Submission Number: MBTL-EIS-0000076
Received: 9/16/2013 5:11:00 PM
Commenter: Carolyn Gastellum
Agency: Cowlitz County, the Washington Department of Ecology, and the U.S. Army Corps of Engineers
Initiative: Millennium Bulk-Terminals Longview EIS
Attachments: No Attachments
From:Carolyn and Ed Gastellum <ecgastel@WAVECABLE.COM> Sent:Monday, September 16, 2013 5:11 PM To:firstname.lastname@example.org Subject:Longview Scoping
Dear U.S. Army Corps of Engineers, Washington Department of Ecology, and Cowlitz County Commission,
I want our first grandchild, who is just fourteen months old, to have a future that is free from the most devastating impacts of climate change that is due to human activities. The only way that can happen will be as a result of the decisions we make now. We live in a global community, so deciding whether or not to allow coal export to Asia at a time when the United States is reducing our own coal burning power plants is a very serious matter.
I write to you as a person who firmly believes that the words "we are all in this together" have never been so true as right now when proposals involving coal mining in the Powder River Basin and the transport, export, and burning of this coal in Asia are under consideration in the Pacific Northwest. In particular, I am very concerned about the proposed coal export terminal in Longview, WA.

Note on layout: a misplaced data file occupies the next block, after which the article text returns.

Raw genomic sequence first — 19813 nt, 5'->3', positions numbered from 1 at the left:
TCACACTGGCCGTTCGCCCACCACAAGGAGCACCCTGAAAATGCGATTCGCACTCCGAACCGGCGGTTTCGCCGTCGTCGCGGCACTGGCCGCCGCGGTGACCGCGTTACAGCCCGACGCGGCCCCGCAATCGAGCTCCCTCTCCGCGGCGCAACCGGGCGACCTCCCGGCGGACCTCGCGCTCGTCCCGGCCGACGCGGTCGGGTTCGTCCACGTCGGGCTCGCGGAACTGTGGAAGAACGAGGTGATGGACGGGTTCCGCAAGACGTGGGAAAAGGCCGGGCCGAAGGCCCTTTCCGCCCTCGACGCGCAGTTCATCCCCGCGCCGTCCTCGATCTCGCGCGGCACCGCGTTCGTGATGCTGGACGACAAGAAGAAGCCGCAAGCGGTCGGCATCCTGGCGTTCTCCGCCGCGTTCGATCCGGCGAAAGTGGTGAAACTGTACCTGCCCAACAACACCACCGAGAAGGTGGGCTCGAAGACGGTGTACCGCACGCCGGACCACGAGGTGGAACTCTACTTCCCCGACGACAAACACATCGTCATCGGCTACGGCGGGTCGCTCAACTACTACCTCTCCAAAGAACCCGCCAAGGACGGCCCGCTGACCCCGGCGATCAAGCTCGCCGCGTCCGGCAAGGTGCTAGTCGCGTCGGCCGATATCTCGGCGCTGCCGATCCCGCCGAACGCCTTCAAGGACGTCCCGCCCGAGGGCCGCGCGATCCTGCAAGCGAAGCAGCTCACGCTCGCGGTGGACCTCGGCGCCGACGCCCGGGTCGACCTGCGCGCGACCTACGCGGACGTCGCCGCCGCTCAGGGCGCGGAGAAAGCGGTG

"Coal is the highest carbon emitter of the major fossil fuels....Scientists say emissions must peak within the next five years if the worst effects of global warming are to be avoided." (Fiona Harvey, The Guardian, October 28, 2012)
"If the countries of the world continue burning coal the way they do today, it will be impossible to achieve the reductions in carbon emissions needed to have a reasonable chance of preventing the worst consequences of global warming." (Union of Concerned Scientists, Options for Coal Around the World, May 1, 2009)
Please include in the scope of the EIS various statutes that fall under the category of the public trust doctrine. Under SEPA and NEPA federal and state agencies have an obligation to consider the broader implications of potentially exporting coal from Millennium Bulk Terminals Longview LLC Coal Export Terminal (MBTL) including climate change impacts. For example:
From SEPA: "The agency perspective should be that each generation is, in effect, a trustee of the environment for succeeding generations. Particular attention should be given to the possibility of foreclosing future options by implementing the proposal." SEPA, WAC sec. 197-11-440(5)(c)(vii)
Therefore, through a cumulative analysis for the proposed MBTL, determine the total amount of CO2 emissions that would result from the mining, transport by rail, export by cargo ship, and burning of 44 million tons of Powder River Basin coal over the life of the project. How will all these emissions impact and accelerate climate changes in Washington state? In particular, what will be the impacts on the glaciers of the North Cascades, on ocean acidification that is detrimental to marine ecosystems and shellfish, on precipitation that contributes to river and stream flow in the summer months that is crucial to salmon and agriculture?